1. Meerkats are very social animals and live in groups, called mobs or gangs, for protection, as their desert habitat presents many challenges. When one gang encroaches on another gang’s territory, group members band together, fluff their fur out, jump up and down to make themselves appear bigger, and make a lot of noise. This is called mobbing. After the conflict, the winners will hug and congratulate each other with human-like gestures (although this is really re-marking each other with the group’s scent). We would also do well to “mob” our spiritual enemies. When we are united as one, I'm sure we look a lot bigger to the enemy of our souls, and indeed we are. Perhaps the metaphor breaks down at the point of fur fluffing, jumping up and down and making a lot of noise. But maybe this could be warring prayer. . . . At any rate, we could surely benefit by standing shoulder to shoulder to deal with our mutual threats and then rejoicing together after the victory has been won.

2. Each Meerkat in a mob has an important role to perform. For example, there are:

--Babysitters – who stay with the pups while the gang is out foraging for food. Different gang members take this responsibility different days. This job is not dominated by males or females. Ahem. . . .

-- Sentries – who watch over the gang to spot danger. Meerkats have been known to climb up to 30 feet in a tree to do sentry duty. This duty is performed by males and females. There is a sentry on watch both at the burrow system as well as when the gang is foraging for food. In other words, they never let their guard down. They keep “watchmen on the walls" who are contantly protecting the others from predators and will go to whatever lengths necessary to insure that no member of their gang gets picked off.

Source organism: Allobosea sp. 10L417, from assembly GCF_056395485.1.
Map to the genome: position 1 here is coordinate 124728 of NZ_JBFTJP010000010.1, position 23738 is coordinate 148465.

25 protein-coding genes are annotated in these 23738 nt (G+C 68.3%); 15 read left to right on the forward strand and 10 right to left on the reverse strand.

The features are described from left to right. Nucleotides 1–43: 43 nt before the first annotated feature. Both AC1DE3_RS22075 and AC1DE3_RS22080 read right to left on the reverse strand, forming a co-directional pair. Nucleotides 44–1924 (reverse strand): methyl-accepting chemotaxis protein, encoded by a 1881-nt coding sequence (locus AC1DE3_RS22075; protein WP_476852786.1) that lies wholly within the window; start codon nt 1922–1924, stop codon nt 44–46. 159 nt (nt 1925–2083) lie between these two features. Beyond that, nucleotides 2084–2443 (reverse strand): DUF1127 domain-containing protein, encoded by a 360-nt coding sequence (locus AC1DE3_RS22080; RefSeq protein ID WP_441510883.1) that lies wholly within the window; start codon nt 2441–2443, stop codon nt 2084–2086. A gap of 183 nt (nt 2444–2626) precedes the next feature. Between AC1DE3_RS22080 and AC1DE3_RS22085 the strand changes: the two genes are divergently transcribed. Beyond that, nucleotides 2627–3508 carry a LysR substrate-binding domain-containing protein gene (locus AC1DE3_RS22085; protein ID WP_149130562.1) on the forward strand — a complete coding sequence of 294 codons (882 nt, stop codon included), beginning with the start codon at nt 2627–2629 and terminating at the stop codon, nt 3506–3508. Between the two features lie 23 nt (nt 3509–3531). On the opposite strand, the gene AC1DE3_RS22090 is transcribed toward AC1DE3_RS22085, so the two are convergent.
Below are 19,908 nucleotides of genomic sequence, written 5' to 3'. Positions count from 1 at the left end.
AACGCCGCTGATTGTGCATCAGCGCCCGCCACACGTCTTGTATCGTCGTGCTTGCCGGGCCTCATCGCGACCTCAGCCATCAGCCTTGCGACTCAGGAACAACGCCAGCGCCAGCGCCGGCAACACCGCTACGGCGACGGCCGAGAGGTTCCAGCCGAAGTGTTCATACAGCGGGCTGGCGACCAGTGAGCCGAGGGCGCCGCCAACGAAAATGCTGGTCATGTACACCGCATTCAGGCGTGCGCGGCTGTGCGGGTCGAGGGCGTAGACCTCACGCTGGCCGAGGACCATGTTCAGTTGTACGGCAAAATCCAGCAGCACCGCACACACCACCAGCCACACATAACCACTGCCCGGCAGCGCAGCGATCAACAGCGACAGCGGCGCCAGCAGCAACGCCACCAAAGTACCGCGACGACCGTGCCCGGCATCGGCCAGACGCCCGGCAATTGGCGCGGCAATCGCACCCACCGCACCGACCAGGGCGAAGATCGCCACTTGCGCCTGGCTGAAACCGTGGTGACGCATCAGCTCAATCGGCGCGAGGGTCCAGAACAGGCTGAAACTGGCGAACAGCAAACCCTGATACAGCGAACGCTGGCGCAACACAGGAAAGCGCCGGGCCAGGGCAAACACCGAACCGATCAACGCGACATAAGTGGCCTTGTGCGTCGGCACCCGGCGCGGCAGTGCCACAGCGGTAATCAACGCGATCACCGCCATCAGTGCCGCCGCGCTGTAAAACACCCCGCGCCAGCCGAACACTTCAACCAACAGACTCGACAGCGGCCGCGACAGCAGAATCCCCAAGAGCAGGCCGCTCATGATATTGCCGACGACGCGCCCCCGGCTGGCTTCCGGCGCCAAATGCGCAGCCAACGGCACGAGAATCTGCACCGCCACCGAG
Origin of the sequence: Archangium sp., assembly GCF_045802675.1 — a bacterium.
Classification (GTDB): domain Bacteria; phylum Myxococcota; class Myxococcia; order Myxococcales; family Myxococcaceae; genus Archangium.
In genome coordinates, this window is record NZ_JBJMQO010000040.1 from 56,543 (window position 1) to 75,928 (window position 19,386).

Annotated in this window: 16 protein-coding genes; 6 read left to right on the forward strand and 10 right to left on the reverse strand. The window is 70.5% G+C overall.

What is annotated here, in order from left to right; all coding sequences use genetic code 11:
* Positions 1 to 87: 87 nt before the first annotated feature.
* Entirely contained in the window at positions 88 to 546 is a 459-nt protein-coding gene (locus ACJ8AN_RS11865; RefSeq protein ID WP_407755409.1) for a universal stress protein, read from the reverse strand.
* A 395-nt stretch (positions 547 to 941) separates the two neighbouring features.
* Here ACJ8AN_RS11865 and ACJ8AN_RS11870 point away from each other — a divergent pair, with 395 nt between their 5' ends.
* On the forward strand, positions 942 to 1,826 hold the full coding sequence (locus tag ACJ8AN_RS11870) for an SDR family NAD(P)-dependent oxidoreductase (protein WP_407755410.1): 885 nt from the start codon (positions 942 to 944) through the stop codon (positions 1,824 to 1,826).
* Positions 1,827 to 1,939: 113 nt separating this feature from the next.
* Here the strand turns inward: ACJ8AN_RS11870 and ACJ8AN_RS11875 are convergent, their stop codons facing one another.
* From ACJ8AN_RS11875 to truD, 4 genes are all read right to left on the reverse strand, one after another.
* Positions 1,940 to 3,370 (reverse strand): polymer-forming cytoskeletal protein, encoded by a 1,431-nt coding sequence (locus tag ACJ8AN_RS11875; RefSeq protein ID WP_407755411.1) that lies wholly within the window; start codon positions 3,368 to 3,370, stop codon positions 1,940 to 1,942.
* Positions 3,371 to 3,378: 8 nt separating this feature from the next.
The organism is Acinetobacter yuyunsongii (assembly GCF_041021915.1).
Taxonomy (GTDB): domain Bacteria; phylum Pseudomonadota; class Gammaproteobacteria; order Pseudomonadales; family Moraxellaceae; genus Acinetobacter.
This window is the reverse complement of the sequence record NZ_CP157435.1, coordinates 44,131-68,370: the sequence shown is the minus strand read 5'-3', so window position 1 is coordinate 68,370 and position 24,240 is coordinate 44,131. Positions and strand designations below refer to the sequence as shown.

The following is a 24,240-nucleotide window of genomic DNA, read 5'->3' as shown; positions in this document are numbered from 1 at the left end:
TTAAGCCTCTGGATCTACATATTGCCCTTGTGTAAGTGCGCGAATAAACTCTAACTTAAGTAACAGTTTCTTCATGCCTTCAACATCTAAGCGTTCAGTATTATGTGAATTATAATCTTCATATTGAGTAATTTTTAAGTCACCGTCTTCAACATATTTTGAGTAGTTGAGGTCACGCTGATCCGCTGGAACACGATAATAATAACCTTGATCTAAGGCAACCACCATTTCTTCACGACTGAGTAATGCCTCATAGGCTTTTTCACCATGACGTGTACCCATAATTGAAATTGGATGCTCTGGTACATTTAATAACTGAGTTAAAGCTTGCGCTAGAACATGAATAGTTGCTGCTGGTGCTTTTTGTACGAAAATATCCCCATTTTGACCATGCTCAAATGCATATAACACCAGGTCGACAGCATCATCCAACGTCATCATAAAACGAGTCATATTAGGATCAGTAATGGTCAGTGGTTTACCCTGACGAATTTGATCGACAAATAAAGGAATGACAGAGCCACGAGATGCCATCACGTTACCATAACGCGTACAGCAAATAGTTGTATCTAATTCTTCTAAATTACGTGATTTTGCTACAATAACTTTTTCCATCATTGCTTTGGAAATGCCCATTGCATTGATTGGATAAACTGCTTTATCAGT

--Excavators – Sometimes it’s necessary to renovate burrow systems. Often Meerkats will get one behind another and work together to move sand out of the burrow system, similar to the way firemen used to hand buckets of water to one another to put out a fire in the old days. It’s about teamwork, you see.

--Mentors - An elder Meerkat will take on the responsibility of teaching pups the DOs and DON’Ts of being a Meerkat. This includes how to raise young, how to forage for food, and what to look out for. For example, raising young is a learned behavior for Meerkats. Let’s say a pup is separated from her mob at birth and kept as a pet. If that pup gets pregnant, she will not know how to raise her young or teach them how to forage for food. Could there be a more scriptural expression of church community than this?

--Groomers- Meerkats like to groom one another and will remove ticks and fleas from one anther and actually eat them, though these parasites are not a normal part of their diet. Yes, this is disgusting. Spiritually speaking, of course, we all need friends to help us with parasite removal from time to time. And, we all need to help someone else get rid of their parasites, too, even if it’s not our regular thing.

You can see that with meerkats, it’s all about community and being responsible for and to one another. It’s about knowing your function in the group and performing it wholeheartedly. It can pretty much be summed up this way:


Respect the Elders, Teach the Young, Cooperate with the Family,Play when you can, Work when you should, Rest in between.Share your Affection, Voice your Feelings, Leave your Mark.
© Fellow Earthlings' Wildlife Center, Inc.

Does it really get much better than that?